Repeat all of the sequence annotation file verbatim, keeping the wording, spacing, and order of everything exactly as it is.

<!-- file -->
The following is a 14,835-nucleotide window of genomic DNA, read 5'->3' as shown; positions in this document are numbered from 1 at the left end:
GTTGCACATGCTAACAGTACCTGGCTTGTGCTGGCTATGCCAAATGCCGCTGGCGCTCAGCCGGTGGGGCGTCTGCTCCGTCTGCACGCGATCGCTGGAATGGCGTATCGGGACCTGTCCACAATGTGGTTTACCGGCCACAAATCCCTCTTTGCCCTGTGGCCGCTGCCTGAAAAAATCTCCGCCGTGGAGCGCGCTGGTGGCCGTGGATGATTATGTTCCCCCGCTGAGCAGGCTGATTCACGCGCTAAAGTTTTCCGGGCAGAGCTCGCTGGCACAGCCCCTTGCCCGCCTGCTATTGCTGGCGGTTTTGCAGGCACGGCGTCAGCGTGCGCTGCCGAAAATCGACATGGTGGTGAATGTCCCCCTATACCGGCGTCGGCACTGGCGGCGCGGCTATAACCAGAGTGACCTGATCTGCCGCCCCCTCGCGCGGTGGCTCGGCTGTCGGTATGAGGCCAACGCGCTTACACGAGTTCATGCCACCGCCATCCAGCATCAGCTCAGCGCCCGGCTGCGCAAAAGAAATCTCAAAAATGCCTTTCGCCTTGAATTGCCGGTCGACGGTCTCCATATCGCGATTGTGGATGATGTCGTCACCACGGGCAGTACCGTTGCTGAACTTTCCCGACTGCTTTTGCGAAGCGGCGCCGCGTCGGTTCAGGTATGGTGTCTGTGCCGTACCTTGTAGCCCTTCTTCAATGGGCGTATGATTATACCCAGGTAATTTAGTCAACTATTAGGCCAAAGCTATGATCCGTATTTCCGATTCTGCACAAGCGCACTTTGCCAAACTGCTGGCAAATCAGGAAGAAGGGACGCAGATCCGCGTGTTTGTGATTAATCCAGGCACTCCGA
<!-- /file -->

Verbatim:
The following is a 14,835-nucleotide window of genomic DNA, read 5'->3' as shown; positions in this document are numbered from 1 at the left end:
GTTGCACATGCTAACAGTACCTGGCTTGTGCTGGCTATGCCAAATGCCGCTGGCGCTCAGCCGGTGGGGCGTCTGCTCCGTCTGCACGCGATCGCTGGAATGGCGTATCGGGACCTGTCCACAATGTGGTTTACCGGCCACAAATCCCTCTTTGCCCTGTGGCCGCTGCCTGAAAAAATCTCCGCCGTGGAGCGCGCTGGTGGCCGTGGATGATTATGTTCCCCCGCTGAGCAGGCTGATTCACGCGCTAAAGTTTTCCGGGCAGAGCTCGCTGGCACAGCCCCTTGCCCGCCTGCTATTGCTGGCGGTTTTGCAGGCACGGCGTCAGCGTGCGCTGCCGAAAATCGACATGGTGGTGAATGTCCCCCTATACCGGCGTCGGCACTGGCGGCGCGGCTATAACCAGAGTGACCTGATCTGCCGCCCCCTCGCGCGGTGGCTCGGCTGTCGGTATGAGGCCAACGCGCTTACACGAGTTCATGCCACCGCCATCCAGCATCAGCTCAGCGCCCGGCTGCGCAAAAGAAATCTCAAAAATGCCTTTCGCCTTGAATTGCCGGTCGACGGTCTCCATATCGCGATTGTGGATGATGTCGTCACCACGGGCAGTACCGTTGCTGAACTTTCCCGACTGCTTTTGCGAAGCGGCGCCGCGTCGGTTCAGGTATGGTGTCTGTGCCGTACCTTGTAGCCCTTCTTCAATGGGCGTATGATTATACCCAGGTAATTTAGTCAACTATTAGGCCAAAGCTATGATCCGTATTTCCGATTCTGCACAAGCGCACTTTGCCAAACTGCTGGCAAATCAGGAAGAAGGGACGCAGATCCGCGTGTTTGTGATTAATCCAGGCACTCCGA